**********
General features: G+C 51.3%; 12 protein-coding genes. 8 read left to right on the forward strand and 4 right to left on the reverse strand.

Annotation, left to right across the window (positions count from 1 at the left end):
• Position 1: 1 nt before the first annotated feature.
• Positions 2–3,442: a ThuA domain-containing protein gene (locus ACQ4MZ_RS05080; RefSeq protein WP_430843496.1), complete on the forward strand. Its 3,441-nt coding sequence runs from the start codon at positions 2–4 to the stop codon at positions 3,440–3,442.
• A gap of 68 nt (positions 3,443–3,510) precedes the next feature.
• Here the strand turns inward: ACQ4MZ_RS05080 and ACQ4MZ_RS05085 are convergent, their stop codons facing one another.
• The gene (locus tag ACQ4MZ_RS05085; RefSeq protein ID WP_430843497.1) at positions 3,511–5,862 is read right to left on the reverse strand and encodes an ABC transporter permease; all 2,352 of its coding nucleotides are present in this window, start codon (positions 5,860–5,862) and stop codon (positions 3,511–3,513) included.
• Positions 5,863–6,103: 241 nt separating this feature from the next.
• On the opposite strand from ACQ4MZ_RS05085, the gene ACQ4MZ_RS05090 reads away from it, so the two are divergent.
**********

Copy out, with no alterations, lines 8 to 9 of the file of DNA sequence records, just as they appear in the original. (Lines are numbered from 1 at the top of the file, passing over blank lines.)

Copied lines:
• Positions 5,863–6,103: 241 nt separating this feature from the next.
• On the opposite strand from ACQ4MZ_RS05085, the gene ACQ4MZ_RS05090 reads away from it, so the two are divergent.